The 2018 Trends Report on AML/CFT is intended to increase public awareness and understanding of Zambia’s AML /CFT regime. It provides a synopsis of suspicious financial transactions analysed and related financial crimes identified by the FIC during the year. Such information is critical in supporting Zambia’s response towards the prevention and detection of ML/TF and PF.
Zambia operationalized a currency transaction reporting threshold in January 2017 following the issuance of the Financial Intelligence Centre (Prescribed Thresholds) Regulations through Statutory Instrument (S.I) No. 52 of 2016.
The S.I. requires reporting entities to report all currency transactions to the Financial Intelligence Centre equal to or above USD 10,000 or its equivalent. This is an automated system and therefore does not imply any illegality in what is reported but helps in strategic analysis.
The requirement for reporting is part of the measures recommended by the FATF. The measures are intended to improve the ability of countries to prevent and detect illicit sources and uses of cash.
This helps in the combating of the twin evils of money laundering and terrorist financing. It further makes up part of the international tool kit against illicit financial flows.
The Eastern and Southern Africa Anti Money Laundering Group (ESAAMLG) has just concluded a mutual evaluation of the AML/CFT systems in Zambia and the country was compliant with the requirement of setting currency thresholds as per the FATF standards. Further, it should be noted that the currency thresholds set by the S.I are not equivalent to limits. Customers are therefore not prohibited from transacting in any currency amount above US$10,000. Most of the countries in the region have set currency transaction thresholds below US$10, 000.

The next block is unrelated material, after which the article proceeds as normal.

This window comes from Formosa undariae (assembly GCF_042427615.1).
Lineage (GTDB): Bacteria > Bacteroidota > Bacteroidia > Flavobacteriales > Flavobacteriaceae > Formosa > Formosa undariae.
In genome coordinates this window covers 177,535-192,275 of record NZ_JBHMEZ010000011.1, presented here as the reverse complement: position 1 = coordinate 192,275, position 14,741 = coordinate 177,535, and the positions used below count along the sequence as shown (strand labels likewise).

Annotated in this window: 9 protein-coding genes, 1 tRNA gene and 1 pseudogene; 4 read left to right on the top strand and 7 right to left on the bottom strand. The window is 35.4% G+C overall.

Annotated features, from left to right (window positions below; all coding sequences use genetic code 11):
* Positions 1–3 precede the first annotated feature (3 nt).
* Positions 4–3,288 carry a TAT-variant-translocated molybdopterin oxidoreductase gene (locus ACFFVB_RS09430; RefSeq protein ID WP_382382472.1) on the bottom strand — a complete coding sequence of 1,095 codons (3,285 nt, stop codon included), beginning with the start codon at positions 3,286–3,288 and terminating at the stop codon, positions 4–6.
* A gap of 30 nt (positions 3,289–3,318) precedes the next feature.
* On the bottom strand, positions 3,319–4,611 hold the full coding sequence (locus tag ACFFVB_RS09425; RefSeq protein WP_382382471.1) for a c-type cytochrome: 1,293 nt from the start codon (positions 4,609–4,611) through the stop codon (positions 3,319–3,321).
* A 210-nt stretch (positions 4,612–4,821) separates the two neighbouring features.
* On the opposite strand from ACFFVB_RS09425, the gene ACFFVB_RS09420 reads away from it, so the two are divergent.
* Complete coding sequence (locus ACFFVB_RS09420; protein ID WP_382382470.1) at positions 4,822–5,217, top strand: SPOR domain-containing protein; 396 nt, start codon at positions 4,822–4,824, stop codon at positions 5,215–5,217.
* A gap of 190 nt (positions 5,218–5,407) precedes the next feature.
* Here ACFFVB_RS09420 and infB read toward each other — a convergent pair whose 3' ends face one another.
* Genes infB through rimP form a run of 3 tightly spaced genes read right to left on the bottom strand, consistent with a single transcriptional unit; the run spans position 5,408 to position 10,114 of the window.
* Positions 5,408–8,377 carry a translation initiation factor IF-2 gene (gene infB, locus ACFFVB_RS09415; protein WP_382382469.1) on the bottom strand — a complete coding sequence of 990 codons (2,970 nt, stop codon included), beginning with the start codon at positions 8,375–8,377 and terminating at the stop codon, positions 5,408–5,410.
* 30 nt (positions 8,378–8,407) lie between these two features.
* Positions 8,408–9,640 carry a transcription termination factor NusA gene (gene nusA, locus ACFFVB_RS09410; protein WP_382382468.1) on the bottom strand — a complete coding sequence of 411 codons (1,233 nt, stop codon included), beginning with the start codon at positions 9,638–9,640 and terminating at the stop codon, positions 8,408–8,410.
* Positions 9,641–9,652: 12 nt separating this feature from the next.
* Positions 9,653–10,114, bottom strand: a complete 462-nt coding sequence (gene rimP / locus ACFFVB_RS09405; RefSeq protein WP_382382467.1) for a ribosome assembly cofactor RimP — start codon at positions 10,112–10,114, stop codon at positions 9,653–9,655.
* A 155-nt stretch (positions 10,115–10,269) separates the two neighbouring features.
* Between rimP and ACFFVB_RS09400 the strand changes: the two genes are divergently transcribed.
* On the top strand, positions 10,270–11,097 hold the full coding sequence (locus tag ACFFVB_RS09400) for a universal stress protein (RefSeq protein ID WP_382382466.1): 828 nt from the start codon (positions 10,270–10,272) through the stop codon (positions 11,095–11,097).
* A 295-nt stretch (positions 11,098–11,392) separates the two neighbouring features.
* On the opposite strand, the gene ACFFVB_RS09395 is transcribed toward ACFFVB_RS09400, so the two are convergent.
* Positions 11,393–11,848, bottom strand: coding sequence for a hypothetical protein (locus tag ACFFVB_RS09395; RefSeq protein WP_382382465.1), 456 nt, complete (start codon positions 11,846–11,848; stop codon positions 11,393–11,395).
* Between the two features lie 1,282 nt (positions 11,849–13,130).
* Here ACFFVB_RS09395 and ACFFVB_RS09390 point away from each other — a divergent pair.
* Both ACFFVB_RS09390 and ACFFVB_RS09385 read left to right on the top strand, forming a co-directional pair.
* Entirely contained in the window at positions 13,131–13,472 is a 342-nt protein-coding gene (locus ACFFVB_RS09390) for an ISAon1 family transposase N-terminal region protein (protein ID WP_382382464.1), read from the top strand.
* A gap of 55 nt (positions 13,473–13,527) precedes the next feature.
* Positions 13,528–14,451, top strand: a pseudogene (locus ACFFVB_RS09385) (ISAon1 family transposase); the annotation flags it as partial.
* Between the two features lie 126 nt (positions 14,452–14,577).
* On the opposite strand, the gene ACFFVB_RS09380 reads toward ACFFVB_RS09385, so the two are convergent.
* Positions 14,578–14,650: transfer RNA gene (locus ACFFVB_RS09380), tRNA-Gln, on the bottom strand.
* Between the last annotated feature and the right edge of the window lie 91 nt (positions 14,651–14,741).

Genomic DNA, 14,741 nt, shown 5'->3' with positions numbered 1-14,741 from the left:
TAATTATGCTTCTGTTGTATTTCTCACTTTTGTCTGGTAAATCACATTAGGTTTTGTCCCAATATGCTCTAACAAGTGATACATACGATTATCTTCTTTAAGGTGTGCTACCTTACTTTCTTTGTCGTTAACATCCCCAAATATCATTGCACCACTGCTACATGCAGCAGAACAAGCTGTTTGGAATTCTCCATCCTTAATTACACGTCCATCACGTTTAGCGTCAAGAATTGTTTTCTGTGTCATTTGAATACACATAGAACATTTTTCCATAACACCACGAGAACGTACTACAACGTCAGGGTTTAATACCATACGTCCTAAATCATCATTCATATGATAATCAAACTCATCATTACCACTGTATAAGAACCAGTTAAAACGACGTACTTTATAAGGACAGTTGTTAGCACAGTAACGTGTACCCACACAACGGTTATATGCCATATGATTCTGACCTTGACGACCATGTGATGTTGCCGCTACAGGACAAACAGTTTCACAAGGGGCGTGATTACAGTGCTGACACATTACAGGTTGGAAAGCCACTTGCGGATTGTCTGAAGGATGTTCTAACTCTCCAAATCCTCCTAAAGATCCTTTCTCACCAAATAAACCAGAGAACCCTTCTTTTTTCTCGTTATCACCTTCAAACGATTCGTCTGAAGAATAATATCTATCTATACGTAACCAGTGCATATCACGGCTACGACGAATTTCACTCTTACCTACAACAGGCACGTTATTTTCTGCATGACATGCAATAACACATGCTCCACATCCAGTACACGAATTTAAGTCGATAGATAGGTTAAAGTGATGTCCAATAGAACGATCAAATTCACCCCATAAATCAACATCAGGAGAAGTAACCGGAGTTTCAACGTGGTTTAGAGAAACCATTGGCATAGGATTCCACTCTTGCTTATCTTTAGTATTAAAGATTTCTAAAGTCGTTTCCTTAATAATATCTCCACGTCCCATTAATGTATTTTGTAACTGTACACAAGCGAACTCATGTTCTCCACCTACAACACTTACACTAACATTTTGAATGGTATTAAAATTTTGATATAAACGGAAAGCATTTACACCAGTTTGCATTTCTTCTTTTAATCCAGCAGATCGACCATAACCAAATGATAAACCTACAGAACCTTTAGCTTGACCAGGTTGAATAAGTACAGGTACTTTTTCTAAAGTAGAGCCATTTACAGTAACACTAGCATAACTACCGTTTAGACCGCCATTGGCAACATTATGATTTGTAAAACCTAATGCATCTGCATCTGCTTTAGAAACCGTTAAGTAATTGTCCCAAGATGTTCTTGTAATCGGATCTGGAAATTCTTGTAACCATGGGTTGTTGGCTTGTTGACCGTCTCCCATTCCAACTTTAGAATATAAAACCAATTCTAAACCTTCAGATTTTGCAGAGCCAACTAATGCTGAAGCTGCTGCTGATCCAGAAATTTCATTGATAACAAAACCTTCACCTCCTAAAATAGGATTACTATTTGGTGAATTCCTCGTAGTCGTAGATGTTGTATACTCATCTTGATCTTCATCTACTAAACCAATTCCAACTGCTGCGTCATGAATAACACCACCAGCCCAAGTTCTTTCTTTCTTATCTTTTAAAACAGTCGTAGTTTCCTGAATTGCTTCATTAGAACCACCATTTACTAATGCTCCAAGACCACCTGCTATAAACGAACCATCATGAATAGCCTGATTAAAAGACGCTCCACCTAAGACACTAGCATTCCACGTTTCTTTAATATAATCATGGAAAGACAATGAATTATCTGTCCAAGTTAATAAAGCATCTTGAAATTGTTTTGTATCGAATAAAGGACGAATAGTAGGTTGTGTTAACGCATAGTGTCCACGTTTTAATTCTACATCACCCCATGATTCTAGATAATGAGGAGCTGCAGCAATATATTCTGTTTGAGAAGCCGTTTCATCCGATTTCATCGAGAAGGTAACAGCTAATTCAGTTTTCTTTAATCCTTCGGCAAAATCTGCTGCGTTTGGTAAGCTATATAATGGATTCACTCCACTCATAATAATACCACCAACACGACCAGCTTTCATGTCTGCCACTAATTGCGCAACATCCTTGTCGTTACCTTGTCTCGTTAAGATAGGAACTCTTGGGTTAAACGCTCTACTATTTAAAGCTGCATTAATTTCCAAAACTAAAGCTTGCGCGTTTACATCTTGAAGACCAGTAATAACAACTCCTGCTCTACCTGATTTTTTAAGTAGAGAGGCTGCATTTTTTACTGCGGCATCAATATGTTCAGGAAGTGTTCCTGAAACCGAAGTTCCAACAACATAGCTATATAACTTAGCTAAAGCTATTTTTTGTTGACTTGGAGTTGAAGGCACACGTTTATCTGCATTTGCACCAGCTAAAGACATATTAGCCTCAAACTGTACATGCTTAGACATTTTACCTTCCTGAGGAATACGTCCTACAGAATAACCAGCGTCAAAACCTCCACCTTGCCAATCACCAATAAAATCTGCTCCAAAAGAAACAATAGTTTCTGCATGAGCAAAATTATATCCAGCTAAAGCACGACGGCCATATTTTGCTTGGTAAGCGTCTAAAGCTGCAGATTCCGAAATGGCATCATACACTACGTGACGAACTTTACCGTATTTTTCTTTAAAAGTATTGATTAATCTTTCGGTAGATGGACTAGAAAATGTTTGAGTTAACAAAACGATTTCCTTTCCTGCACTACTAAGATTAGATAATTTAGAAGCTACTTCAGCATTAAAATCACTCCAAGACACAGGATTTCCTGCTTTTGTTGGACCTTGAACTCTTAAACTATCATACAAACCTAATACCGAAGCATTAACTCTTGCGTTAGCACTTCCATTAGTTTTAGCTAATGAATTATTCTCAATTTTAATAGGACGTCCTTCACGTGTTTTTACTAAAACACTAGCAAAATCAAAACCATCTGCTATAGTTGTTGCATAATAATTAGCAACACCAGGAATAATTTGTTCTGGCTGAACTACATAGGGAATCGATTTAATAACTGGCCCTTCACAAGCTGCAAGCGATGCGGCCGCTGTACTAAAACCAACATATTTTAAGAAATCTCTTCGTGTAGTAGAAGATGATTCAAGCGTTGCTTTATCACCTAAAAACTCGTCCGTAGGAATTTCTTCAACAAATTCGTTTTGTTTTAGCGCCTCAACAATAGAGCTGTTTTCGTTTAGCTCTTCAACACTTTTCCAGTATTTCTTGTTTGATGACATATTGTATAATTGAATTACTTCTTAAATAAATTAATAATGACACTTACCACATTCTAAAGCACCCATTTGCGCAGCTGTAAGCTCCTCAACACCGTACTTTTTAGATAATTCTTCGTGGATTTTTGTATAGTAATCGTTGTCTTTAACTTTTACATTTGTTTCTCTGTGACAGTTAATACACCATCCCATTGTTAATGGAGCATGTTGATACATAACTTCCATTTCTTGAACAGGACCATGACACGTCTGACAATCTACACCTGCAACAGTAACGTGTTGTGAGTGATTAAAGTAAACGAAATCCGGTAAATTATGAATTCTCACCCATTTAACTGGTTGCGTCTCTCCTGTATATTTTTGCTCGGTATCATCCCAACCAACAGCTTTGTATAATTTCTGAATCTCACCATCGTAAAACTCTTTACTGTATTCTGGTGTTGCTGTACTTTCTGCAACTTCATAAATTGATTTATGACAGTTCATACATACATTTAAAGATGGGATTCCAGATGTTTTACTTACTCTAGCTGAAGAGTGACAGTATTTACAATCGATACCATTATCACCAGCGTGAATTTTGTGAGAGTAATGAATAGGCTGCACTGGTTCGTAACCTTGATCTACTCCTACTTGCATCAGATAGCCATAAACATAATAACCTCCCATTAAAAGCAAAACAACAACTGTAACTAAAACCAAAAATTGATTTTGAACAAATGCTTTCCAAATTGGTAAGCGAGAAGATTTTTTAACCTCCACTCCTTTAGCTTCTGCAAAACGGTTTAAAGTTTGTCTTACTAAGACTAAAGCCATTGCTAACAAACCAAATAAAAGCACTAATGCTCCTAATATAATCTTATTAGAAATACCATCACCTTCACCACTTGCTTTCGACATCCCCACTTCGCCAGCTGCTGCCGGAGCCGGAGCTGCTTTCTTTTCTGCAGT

During 2018, the system operated optimally. The fact that almost all countries in the global community are members of FATF or FATF styled regional bodies suggests that if these thresholds had a negative impact on economic performance, the world would be in perpetual recession. For purposes of economic policy, the country needs to encourage more usage of electronic payment systems in order to increase financial transparency.
Given the socio-economic developmental challenges that Zambia faces, it is crucial that national resources are safe-guarded and applied in accordance with the Government’s plans and priorities. For example, Money Laundering reduces revenue for the government as laundered funds are untaxed. Reduced revenues also limit the Governments’ ability to provide public goods and services such as education, health and other social amenities. Such illicit funds also have the potential to destabilize Zambia’s financial payment systems and encourage corrupt practices.
All public and private institutions including the general public are therefore encouraged to actively participate in Zambia’s quest to become a “financial crimes free” nation.
Mary Chirwa (Ms.)